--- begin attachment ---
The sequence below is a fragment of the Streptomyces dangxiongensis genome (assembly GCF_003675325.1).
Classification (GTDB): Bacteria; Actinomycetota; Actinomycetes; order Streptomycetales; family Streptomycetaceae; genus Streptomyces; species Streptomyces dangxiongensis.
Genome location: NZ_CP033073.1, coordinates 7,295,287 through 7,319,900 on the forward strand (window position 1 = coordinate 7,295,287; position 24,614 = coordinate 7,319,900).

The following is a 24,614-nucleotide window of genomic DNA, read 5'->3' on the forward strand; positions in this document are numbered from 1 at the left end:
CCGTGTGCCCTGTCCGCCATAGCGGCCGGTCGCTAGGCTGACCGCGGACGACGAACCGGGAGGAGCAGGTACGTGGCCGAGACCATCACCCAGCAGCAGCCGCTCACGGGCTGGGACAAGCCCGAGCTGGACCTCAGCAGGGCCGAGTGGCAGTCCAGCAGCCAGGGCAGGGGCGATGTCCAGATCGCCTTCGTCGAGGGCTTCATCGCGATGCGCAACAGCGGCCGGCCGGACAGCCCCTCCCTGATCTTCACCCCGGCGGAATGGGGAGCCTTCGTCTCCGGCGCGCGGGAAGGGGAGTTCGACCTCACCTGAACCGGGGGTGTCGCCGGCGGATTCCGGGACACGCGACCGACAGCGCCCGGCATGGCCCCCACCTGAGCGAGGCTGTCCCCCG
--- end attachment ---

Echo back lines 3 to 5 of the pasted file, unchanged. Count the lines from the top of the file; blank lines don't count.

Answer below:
Genome location: NZ_CP033073.1, coordinates 7,295,287 through 7,319,900 on the forward strand (window position 1 = coordinate 7,295,287; position 24,614 = coordinate 7,319,900).

The following is a 24,614-nucleotide window of genomic DNA, read 5'->3' on the forward strand; positions in this document are numbered from 1 at the left end:
CCGTGTGCCCTGTCCGCCATAGCGGCCGGTCGCTAGGCTGACCGCGGACGACGAACCGGGAGGAGCAGGTACGTGGCCGAGACCATCACCCAGCAGCAGCCGCTCACGGGCTGGGACAAGCCCGAGCTGGACCTCAGCAGGGCCGAGTGGCAGTCCAGCAGCCAGGGCAGGGGCGATGTCCAGATCGCCTTCGTCGAGGGCTTCATCGCGATGCGCAACAGCGGCCGGCCGGACAGCCCCTCCCTGATCTTCACCCCGGCGGAATGGGGAGCCTTCGTCTCCGGCGCGCGGGAAGGGGAGTTCGACCTCACCTGAACCGGGGGTGTCGCCGGCGGATTCCGGGACACGCGACCGACAGCGCCCGGCATGGCCCCCACCTGAGCGAGGCTGTCCCCCG